Lummox JR writes:

Obama's numbers may be sinking, but I still think he's too charismatic among independents to make a viable direct target for any political strategists. He's also invulnerable for three more years--he doesn't hold any of the seats in Congress the party wants to capture in 2010. It's way easier to put him on the defensive by showing how he's aligned with an inept Congress than going after him directly. The Democratic Congress however is ripe for such attacks, and convincing the American taxpayer that they're ramming through tons of power-grabbing, damaging legislation that they can't even be bothered to read first is actually pretty easy. The cap-and-trade bill, which would do horrendous damage to the economy if it actually passed, paints a target on everyone who voted for it (including the 8 RINOs).

The RNC doesn't need to treat Obama like a china doll but they lose nothing by letting his poll numbers slip ever further while he defends the deeply unpopular nonsense Pelosi and Reid are dishing out. All anyone has to do to hurt Obama's credibility is let him keep telling the voters that he'll rubber-stamp anything the clown college manages to get to his desk, let him keep picking questionable cabinet members and judges, and let his rhetoric get more desperate as his radically progressive agenda takes on water. Meanwhile the only way to rein in our destructive Congress is to keep the heat on them, letting them feel the anger of their constituents and making November 2010 seem a lot closer to now than they'd like. Their support for the New New Deal has begun to crumble under that pressure; keeping it up is a good thing.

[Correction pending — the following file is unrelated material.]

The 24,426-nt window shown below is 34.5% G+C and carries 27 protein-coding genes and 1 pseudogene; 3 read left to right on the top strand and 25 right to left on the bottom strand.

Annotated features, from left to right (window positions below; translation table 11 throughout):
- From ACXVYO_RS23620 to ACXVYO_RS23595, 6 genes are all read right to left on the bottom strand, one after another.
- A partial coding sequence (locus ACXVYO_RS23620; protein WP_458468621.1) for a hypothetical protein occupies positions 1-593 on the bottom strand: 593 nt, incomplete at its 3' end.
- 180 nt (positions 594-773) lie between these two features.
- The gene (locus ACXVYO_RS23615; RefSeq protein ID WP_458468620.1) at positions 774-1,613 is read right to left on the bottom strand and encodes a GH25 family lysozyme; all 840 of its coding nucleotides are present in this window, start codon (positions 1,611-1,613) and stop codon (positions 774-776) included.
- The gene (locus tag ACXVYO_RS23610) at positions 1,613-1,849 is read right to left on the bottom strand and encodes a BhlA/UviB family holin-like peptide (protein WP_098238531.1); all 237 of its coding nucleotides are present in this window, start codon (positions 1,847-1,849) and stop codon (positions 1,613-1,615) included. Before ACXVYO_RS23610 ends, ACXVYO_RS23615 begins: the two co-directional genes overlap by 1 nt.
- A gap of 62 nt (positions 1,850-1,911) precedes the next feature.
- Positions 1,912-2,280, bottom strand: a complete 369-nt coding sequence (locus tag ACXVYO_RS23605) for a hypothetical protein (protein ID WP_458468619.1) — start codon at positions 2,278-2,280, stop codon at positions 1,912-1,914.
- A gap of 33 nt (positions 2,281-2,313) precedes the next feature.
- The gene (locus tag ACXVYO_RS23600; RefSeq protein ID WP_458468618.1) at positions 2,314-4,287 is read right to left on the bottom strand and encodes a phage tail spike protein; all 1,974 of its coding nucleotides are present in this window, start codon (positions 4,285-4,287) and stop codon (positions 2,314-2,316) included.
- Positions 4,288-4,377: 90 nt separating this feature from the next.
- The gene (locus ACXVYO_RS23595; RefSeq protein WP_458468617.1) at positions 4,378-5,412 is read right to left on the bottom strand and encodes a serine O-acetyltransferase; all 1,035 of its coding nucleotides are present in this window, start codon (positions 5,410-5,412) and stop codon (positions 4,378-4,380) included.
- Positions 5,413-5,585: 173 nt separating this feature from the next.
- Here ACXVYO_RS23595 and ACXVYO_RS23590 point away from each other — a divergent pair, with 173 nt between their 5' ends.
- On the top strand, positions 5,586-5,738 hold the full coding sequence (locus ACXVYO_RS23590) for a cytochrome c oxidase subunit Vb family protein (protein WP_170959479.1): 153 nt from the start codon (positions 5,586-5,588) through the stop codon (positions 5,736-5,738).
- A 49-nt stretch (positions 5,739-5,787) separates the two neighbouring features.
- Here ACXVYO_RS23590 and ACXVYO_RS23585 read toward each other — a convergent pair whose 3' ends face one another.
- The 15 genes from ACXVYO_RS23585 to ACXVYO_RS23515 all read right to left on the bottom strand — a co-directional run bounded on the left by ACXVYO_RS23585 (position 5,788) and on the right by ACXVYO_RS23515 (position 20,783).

Mike K writes: